Topic: Futures studies

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Possible explanations for the slow progress of AI research

Computing Computer science Science Fiction Cognitive science Robotics Transhumanism Software Software/Computing Futures studies

Artificial general intelligence (AGI) is the hypothetical intelligence of a machine that has the capacity to understand or learn any intellectual task that a human being can. It is a primary goal of some artificial intelligence research and a common topic in science fiction and futures studies. AGI can also be referred to as strong AI, full AI, or general intelligent action. (Some academic sources reserve the term "strong AI" for machines that can experience consciousness.)

Some authorities emphasize a distinction between strong AI and applied AI (also called narrow AI or weak AI): the use of software to study or accomplish specific problem solving or reasoning tasks. Weak AI, in contrast to strong AI, does not attempt to perform the full range of human cognitive abilities.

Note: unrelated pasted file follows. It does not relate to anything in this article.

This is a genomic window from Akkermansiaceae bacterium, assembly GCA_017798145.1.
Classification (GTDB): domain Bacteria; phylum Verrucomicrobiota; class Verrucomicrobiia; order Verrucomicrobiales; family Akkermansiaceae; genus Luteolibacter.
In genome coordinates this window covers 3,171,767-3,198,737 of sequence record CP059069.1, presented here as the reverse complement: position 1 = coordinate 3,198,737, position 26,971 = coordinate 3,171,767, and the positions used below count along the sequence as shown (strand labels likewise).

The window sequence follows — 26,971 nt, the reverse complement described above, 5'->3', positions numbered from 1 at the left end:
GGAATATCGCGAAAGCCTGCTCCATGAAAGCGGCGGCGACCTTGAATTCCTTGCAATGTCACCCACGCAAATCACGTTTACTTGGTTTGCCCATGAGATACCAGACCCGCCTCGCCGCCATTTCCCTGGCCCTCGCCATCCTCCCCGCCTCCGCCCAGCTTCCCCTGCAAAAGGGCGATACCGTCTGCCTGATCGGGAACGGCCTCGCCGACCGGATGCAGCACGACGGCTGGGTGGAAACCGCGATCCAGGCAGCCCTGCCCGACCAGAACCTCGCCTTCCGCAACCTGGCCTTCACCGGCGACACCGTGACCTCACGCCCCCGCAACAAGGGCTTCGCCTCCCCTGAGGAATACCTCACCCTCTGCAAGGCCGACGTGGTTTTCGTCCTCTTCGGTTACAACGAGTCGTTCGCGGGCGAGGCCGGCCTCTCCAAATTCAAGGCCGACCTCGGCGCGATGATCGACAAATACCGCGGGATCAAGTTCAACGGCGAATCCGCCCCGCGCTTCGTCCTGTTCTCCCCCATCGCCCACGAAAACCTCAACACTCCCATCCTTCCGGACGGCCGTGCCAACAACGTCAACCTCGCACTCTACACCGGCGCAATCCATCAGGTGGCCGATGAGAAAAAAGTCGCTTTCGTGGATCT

As of 2017, over forty organizations were doing research on AGI.

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Creeping normality

Psychology Sociology Futures studies

Creeping normality (also called landscape amnesia) is a process by which a major change can be accepted as normal and acceptable if it happens slowly through small, often unnoticeable, increments of change. The change could otherwise be regarded as objectionable if it took place in a single step or short period.